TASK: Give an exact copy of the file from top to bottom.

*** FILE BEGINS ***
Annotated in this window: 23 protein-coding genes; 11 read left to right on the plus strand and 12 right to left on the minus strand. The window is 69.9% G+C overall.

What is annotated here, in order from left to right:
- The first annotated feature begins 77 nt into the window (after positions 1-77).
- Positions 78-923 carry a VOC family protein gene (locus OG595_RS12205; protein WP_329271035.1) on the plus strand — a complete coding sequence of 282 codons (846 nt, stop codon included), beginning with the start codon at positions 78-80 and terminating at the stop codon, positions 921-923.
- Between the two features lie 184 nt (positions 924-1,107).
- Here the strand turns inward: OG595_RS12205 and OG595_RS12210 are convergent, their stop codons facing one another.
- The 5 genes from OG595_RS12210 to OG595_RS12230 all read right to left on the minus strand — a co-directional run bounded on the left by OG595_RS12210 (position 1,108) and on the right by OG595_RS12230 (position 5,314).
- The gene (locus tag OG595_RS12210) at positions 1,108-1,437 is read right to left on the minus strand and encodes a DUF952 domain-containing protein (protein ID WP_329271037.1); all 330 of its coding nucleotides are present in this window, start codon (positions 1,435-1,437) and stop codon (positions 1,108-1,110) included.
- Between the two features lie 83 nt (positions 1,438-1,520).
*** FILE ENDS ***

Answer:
Annotated in this window: 23 protein-coding genes; 11 read left to right on the plus strand and 12 right to left on the minus strand. The window is 69.9% G+C overall.

What is annotated here, in order from left to right:
- The first annotated feature begins 77 nt into the window (after positions 1-77).
- Positions 78-923 carry a VOC family protein gene (locus OG595_RS12205; protein WP_329271035.1) on the plus strand — a complete coding sequence of 282 codons (846 nt, stop codon included), beginning with the start codon at positions 78-80 and terminating at the stop codon, positions 921-923.
- Between the two features lie 184 nt (positions 924-1,107).
- Here the strand turns inward: OG595_RS12205 and OG595_RS12210 are convergent, their stop codons facing one another.
- The 5 genes from OG595_RS12210 to OG595_RS12230 all read right to left on the minus strand — a co-directional run bounded on the left by OG595_RS12210 (position 1,108) and on the right by OG595_RS12230 (position 5,314).
- The gene (locus tag OG595_RS12210) at positions 1,108-1,437 is read right to left on the minus strand and encodes a DUF952 domain-containing protein (protein ID WP_329271037.1); all 330 of its coding nucleotides are present in this window, start codon (positions 1,435-1,437) and stop codon (positions 1,108-1,110) included.
- Between the two features lie 83 nt (positions 1,438-1,520).